He ungraciously turns down my offer and emphasizes the rejection with a colorful expletive.

Thursday, September 12, 2013


English bookman John Carter came into my life in early 1990 and has made frequent appearances since.  Our initial introduction was inevitable…  I was a novice book collector eager for guidance when I stumbled across a reprint of his classic guide ABC for Book Collectors, standing fine in jacket on the shelves of a retail bookstore.   I purchased the book for full price-- a rare occurrence then and now.  Today, I hold the book in hand and I see my scattered annotations from that first reading.   The foundation was set.
John Carter
            Before I discuss the origins and publication of ABC for Book Collectors a brief outline of its author is in order.  John Carter (1906-1976), educated at Eton and King’s College, Cambridge, became a bibliophile early on and found himself so keenly interested in the field he made a career of it.  He entered the rare book trade in 1927 with the London branch of Scribner’s New York.  The New York office would be in a few years overseen by notable American bookman, David Randall.  The two men formed a formidable duo.  Carter & Randall’s natural tastes ran to new paths in book collecting and bibliography.  They published, via Scribner’s, a number of innovative bookseller catalogues designed to promote untapped or nascent collecting areas such as Mysteries, Familiar Quotations, Modern First Editions, & Musical Firsts.  However, the rent must be paid and many classically expensive items were also sold with aplomb including a Gutenberg Bible.  Carter became managing director of the London office in 1945 and remained at Scribner’s until 1953. In 1956 Carter joined Sotheby’s auction house and was also a director of Parke-Bernet Galleries, New York.  His wide circle of associates lay at the heart of bookselling and book collecting of his era and included John Hayward, Graham Pollard, Michael Sadleir, and Percy Muir.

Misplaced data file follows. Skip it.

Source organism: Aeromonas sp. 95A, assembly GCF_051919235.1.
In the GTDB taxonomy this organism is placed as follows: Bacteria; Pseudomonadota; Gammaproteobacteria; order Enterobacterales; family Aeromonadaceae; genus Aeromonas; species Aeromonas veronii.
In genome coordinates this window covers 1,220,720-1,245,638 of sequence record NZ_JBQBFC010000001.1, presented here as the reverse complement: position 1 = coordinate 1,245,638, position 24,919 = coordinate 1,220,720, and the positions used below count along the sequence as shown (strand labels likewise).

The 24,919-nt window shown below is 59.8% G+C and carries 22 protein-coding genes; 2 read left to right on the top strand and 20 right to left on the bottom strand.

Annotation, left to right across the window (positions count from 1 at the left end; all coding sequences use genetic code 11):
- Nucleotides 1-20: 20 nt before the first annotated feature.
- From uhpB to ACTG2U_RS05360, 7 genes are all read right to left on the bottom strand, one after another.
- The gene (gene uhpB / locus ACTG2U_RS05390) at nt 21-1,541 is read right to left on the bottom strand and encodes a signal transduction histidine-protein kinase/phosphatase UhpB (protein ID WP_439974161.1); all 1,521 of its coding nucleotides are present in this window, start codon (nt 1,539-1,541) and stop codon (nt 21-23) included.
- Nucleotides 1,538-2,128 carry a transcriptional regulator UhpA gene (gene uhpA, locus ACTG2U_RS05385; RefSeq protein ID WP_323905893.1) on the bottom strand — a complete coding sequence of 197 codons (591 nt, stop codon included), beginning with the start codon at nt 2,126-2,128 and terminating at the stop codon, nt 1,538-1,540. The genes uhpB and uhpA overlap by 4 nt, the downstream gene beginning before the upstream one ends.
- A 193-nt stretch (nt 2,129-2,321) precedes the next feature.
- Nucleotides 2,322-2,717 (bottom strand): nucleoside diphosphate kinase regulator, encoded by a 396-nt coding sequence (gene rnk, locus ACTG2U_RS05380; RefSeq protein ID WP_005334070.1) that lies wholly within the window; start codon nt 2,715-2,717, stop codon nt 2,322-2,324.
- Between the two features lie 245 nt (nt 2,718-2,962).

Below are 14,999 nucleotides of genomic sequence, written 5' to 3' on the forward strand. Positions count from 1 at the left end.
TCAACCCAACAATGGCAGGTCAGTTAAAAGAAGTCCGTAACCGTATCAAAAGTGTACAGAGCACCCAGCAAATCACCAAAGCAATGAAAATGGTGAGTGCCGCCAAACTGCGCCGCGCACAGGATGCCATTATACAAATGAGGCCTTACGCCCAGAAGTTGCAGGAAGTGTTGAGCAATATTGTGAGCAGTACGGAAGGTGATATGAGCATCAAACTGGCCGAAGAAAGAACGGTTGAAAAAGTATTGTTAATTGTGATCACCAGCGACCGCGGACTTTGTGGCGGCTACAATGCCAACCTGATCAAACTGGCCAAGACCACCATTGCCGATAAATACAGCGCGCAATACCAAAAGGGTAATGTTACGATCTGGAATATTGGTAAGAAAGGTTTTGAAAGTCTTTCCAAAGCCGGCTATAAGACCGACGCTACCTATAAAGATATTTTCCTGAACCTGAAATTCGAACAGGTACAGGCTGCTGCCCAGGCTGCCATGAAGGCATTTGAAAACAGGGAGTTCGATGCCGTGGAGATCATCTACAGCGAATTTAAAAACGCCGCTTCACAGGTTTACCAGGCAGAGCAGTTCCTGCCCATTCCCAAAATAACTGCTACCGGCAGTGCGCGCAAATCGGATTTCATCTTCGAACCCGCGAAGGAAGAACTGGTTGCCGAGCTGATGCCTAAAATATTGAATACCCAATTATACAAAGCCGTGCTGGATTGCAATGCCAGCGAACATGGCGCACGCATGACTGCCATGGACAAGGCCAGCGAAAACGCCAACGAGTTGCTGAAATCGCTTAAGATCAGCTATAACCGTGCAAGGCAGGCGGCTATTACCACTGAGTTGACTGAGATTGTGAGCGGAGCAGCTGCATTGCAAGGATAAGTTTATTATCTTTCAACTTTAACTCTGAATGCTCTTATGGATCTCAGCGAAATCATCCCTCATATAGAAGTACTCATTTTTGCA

Sunday, August 25, 2013

Montana Copper Transformed Into California Biblio-Gold

William Andrews Clark, Jr.

It’s a long stretch from 18th century England to early 20th century California but for a bibliophile the journey is an easy one.  A recent serendipitous purchase on Ebay spanned the time and distance in short order.  The book bought was a 1925 edition of Thomas Gray’s An Elegy Written in a Country Church-Yard printed by John Henry Nash of San Francisco for collector William Andrews Clark, Jr. of Los Angeles and Butte, Montana.  It is an elegant production limited to 200 copies and designed as a Christmas gift for friends of Clark. Clark fortified his biblio-eggnog with a lengthy foreword tracing the history of the work’s publication.  He writes, “Having in my library the first eleven separate editions of the Elegy, it may be of interest to note herewith the changes in the text as they successively appeared compared with the text of the first edition.”  No light sing-along caroling here for friends—this was a serious bookman at work.  For good measure he provided a separate facsimile of his copy of the first edition of 1751.
            I acquired the book because it was described as having not only the printed presentation slip normally encountered but also a personalized inscription from Clark.  The limitation statement indicated that this was copy no. 1.  Clark inscriptions in the wild are quite uncommon and this example showed promise for my association collection.
Clark inscription in Gray's Elegy

Thursday, May 16, 2013

Rosenbach & Huntington: "No Epilogue Nor Sequel"